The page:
withstands

[ with-stand, with- ]SEE DEFINITION OF withstands
Roget's 21st Century Thesaurus, Third Edition Copyright © 2013 by the Philip Lief Group.

EXAMPLES FROM THE WEB FOR WITHSTANDS

It withstands, however, the frosts of winter better than most other grasses.

It also withstands the frosts remarkably, being a hardy plant.

It is very elastic and withstands the climate, when seasoned, as well as Teak.

But men have a saying, My only delight in being lord is that no one withstands what I say.

Now if what he says is good, and no one withstands him, is not that good too?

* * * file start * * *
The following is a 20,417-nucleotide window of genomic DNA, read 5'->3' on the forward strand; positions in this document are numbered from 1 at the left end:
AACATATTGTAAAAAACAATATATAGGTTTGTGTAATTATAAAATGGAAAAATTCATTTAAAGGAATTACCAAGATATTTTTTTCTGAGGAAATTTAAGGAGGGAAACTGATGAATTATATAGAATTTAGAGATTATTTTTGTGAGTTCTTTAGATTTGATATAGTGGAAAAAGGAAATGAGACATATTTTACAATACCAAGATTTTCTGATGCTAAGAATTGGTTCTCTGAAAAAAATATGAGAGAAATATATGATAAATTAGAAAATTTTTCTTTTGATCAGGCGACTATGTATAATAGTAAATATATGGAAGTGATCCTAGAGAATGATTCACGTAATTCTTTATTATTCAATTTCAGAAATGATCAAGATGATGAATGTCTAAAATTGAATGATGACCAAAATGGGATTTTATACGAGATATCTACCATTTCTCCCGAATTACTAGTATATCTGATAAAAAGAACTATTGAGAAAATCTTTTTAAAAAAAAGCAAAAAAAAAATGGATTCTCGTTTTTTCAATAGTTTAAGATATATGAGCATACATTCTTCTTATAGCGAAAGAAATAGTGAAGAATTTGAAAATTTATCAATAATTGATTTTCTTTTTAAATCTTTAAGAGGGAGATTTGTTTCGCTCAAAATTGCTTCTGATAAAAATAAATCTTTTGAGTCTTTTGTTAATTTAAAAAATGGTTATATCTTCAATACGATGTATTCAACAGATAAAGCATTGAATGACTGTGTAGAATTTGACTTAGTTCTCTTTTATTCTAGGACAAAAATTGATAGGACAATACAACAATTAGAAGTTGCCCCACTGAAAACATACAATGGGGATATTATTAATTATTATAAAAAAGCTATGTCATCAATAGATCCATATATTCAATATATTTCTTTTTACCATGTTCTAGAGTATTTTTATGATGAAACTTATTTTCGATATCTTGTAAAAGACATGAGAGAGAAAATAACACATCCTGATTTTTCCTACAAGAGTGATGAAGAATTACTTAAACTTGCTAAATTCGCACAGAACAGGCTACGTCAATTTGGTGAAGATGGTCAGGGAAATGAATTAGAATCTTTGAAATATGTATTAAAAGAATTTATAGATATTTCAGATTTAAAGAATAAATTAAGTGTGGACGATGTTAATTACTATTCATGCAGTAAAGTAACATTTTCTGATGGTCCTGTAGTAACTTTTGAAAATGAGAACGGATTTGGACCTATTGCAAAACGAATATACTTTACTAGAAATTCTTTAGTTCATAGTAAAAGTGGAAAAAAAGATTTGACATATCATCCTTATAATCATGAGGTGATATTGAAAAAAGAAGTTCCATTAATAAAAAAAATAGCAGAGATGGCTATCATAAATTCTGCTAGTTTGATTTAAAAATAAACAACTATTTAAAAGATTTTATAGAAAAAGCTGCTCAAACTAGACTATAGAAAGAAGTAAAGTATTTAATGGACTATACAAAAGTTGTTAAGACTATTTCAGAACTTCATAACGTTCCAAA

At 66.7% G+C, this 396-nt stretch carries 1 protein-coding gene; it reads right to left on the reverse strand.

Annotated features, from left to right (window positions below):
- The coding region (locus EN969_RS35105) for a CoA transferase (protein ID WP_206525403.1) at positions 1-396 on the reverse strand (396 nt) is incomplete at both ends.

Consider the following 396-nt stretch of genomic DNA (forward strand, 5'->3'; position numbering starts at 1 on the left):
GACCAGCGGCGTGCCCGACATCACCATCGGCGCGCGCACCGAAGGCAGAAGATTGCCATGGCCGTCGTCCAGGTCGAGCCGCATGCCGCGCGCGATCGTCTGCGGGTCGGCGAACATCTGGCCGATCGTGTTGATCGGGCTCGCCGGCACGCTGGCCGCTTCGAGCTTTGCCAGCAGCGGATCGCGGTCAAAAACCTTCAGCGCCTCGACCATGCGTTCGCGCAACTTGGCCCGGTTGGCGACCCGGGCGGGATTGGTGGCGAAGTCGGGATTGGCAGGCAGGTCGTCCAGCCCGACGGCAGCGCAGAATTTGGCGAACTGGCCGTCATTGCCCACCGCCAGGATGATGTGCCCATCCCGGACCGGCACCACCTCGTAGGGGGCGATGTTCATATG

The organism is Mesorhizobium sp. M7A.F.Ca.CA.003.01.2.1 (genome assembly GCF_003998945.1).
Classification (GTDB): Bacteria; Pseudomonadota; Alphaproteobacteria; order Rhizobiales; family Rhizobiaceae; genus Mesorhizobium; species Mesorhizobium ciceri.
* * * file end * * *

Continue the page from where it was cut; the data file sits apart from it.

Pitch, it is true, withstands water, but it also invites the flame.

Its great virtue is that it withstands a soil largely composed of lime.

It withstands change and time and many a coercive intimation.

The grape, as a rule, withstands drought very well, several species growing wild on the desert's edge.

The bloom is very hardy, and withstands the night frosts of spring better than most other varieties.

WORD ORIGIN

Old English wiðstandan, from wið "against" (see with) + standan "to stand" (see stand (v.)); perhaps a loan-translation of Latin resistere "to resist" (see resist). Cf. Old Norse viðstanda, Old Frisian withstonda, Old High German widarstan. In 14c. and early 15c., withsit was in use with the same meaning. Related: Withstood; withstanding.

Roget's 21st Century Thesaurus, Third Edition Copyright © 2013 by the Philip Lief Group.